I love watching birds. I love to watch them feed at our birdfeeders in the back yard and I love to sit and watch birds fly. Where I live, we have lots of cardinals, tufted titmouse, Carolina chickadee, song sparrows, American tree sparrows, house finch, American goldfinch and a number of other birds. But my favorite bird to watch is the hummingbird.

In northern Kentucky there are only three species of hummingbird, the ruby-throated, rufous and green violet-ear. The ruby-throated is the most common hummingbird in our area. Surprisingly, in Arizona where I used to live, there are 18 species of hummingbirds. Only Texas has more than Arizona.

Among the birdfeeders we have at the house, we have a hummingbird feeder filled with a bright red artificial nectar that they love. In fact, they love the red nectar so much that they fight and chase each other for possession and access to the feeder. Believe it or not, hummingbirds are quite aggressive and territorial.

The most amazing thing about hummingbirds is their flying capabilities. I don’t know of any other type of bird that can match the abilities of hummingbirds. They not only fly forward, but they can fly up, down, sideways, backwards and hover motionless in midair. With an average wing beat of 80 beats per second, their wings appear as blurs to our eyes. In order to get really sharp photographs of their wings in action, you have to take your photos at 1/500 or 1/1000 of a second or faster.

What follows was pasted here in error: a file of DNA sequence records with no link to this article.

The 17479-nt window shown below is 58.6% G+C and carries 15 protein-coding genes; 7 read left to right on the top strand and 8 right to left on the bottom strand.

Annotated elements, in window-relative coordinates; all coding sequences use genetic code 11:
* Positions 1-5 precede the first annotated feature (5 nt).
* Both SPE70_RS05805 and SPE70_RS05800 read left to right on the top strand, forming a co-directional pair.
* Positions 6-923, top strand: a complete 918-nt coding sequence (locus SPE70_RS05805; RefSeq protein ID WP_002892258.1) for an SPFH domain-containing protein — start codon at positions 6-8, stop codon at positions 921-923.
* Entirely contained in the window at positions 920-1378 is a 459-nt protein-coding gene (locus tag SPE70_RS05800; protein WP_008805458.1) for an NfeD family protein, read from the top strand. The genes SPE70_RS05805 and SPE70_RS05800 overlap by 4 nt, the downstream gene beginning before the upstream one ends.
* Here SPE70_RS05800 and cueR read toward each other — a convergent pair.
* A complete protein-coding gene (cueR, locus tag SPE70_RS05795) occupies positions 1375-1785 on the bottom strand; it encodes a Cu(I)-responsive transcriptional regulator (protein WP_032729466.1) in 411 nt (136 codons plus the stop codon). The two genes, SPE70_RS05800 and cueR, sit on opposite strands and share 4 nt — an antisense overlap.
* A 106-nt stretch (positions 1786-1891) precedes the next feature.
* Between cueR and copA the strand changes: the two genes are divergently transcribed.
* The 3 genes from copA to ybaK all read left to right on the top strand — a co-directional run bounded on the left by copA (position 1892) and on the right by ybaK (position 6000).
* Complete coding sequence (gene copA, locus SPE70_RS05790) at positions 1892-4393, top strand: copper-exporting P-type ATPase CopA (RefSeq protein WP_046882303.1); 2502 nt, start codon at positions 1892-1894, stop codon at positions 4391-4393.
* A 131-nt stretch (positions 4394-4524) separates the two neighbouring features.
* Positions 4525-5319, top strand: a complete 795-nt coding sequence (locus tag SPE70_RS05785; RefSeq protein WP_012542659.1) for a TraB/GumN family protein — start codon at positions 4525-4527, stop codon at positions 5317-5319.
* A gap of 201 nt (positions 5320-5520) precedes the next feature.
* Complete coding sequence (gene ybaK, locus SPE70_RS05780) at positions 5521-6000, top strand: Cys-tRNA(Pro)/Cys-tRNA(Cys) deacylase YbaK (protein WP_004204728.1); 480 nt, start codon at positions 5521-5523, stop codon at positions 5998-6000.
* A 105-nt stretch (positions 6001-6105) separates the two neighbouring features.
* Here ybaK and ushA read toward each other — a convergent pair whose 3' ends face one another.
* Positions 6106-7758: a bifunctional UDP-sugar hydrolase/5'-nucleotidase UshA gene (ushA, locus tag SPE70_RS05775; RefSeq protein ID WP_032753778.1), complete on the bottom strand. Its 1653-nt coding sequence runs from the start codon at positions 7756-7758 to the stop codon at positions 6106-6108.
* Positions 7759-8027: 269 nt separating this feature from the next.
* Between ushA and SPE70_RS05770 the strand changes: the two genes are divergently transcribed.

Nir Sapir, a biologist at the University of California at Berkeley also loves to watch hummingbirds. He not only loved watching them fly, but became enthralled with the hummingbird’s acrobatic aerial displays and decided to study and analyze their flying abilities.

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